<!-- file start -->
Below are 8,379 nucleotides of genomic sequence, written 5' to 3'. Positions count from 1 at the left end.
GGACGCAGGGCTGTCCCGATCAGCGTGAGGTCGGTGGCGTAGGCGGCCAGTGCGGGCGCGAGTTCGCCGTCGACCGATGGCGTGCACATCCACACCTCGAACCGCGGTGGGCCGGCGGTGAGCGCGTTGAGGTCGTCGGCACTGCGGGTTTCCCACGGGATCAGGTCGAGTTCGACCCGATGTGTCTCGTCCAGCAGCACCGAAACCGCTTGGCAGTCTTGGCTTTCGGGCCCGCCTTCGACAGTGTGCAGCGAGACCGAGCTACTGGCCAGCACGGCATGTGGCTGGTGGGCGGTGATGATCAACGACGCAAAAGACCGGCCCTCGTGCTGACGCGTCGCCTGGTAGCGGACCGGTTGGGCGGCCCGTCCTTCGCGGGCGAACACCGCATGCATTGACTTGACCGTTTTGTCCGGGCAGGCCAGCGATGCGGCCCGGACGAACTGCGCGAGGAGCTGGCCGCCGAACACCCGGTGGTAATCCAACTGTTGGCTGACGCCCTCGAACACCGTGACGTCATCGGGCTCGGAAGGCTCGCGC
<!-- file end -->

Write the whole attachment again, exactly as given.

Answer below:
Below are 8,379 nucleotides of genomic sequence, written 5' to 3'. Positions count from 1 at the left end.
GGACGCAGGGCTGTCCCGATCAGCGTGAGGTCGGTGGCGTAGGCGGCCAGTGCGGGCGCGAGTTCGCCGTCGACCGATGGCGTGCACATCCACACCTCGAACCGCGGTGGGCCGGCGGTGAGCGCGTTGAGGTCGTCGGCACTGCGGGTTTCCCACGGGATCAGGTCGAGTTCGACCCGATGTGTCTCGTCCAGCAGCACCGAAACCGCTTGGCAGTCTTGGCTTTCGGGCCCGCCTTCGACAGTGTGCAGCGAGACCGAGCTACTGGCCAGCACGGCATGTGGCTGGTGGGCGGTGATGATCAACGACGCAAAAGACCGGCCCTCGTGCTGACGCGTCGCCTGGTAGCGGACCGGTTGGGCGGCCCGTCCTTCGCGGGCGAACACCGCATGCATTGACTTGACCGTTTTGTCCGGGCAGGCCAGCGATGCGGCCCGGACGAACTGCGCGAGGAGCTGGCCGCCGAACACCCGGTGGTAATCCAACTGTTGGCTGACGCCCTCGAACACCGTGACGTCATCGGGCTCGGAAGGCTCGCGC